The second day’s session on “land and sky” topics examined the preservative effect of 1,2-alkanediols, as well as discussed the use of aloe powder in a Si/W/Si blend. In addition, 18-MEA combined with cationic surfactants was shown to form persistent hydrophobicity to damaged hair.
After a break, the session continued with “fire and surf,” covering the combination of self-tanning actives with modern inorganic UV filters, and the development of a new polymer whose efficacy is controlled molecularly via moisture retention on the skin.
In addition, René Scheurich (Merck) presented on the modification of known anti-UV actives to form intelligent skin care actives that are converted under sunlight to their counterpart UV absorbers. The degree of this conversion was shown to be dose-dependent and could therefore ensure intelligent UV protection based on exposure amount.
Attendees found this technology of great interest, especially for markets such as the United States, where the approval of new UV filters is a rare occurrence. As one attendee suggested, since the material begins as one material but photo-coverts to another, this could be a work-around to such regulatory hurdles.
After breaking for lunch and time spent with the posters and exhibits, attendees returned for the remainder of the talks, all categorized as “sky.” Oxathiazolidone was presented as a skin-penetrating active with anti-photo-aging effects, followed by a discussion of the autophagic system of skin cells and its role in detoxification. Acetyl hexapeptide-25 was shown to reduce muscle contractions and thus wrinkling for potential antiaging applications, and a two-year clinical study examined the biophysical changes that occur in skin during adolescence in Japanese subjects.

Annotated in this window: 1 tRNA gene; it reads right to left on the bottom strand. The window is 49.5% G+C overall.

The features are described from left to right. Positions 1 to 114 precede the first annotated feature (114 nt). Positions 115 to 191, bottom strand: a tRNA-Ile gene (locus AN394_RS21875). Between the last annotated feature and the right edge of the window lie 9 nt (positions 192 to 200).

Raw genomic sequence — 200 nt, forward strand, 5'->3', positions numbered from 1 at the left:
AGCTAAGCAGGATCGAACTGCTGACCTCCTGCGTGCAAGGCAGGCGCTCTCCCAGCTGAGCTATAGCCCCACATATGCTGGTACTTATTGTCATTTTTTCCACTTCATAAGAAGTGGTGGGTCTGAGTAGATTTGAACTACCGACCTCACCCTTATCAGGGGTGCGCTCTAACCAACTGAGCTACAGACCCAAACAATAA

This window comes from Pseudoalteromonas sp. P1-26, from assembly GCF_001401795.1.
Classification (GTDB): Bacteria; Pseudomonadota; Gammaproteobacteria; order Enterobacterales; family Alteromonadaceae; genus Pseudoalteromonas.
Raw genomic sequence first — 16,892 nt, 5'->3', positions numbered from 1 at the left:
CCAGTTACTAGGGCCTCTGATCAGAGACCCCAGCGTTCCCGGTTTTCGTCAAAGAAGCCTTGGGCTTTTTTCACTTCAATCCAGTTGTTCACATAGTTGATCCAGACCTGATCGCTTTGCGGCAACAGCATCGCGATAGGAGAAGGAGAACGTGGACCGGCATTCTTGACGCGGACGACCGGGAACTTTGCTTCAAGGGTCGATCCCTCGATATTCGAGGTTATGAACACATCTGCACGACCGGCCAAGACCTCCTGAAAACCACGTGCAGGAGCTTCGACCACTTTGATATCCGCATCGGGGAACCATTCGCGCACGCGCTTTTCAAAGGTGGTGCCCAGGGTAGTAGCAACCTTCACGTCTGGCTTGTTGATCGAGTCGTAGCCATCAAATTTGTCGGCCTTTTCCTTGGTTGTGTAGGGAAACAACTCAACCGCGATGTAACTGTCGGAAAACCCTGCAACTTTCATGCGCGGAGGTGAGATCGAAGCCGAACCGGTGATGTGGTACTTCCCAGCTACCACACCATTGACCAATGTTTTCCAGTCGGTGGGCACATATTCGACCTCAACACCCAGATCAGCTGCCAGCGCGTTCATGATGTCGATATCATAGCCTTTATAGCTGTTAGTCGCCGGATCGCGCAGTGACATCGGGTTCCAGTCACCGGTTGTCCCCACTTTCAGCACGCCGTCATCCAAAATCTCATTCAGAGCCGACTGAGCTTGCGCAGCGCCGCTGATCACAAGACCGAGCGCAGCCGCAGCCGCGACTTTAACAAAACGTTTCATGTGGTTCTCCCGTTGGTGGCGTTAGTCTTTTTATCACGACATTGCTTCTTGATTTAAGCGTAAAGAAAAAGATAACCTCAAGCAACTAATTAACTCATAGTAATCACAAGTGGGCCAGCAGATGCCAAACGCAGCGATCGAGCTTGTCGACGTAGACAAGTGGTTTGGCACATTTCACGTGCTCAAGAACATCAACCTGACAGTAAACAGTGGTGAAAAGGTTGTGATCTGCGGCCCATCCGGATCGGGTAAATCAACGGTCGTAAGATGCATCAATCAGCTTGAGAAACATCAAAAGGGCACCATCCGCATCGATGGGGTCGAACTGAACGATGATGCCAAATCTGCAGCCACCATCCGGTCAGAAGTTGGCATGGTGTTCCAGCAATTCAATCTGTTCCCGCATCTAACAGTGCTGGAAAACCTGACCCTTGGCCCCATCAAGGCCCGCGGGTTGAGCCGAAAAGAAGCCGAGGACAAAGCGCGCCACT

Rounding out the conference was Robert Lochhead, PhD (University of Southern Mississippi), who described an investigation into whether macromolecules can be designed to fit into intercellular spaces. Lochhead entertained with a demonstration involving his bending and crawling across the stage, portraying the molecule, to fit beneath the moderator’s table. He concluded that under the right conditions, macromolecules such as proteins and polysaccharides can fit into such tiny spaces.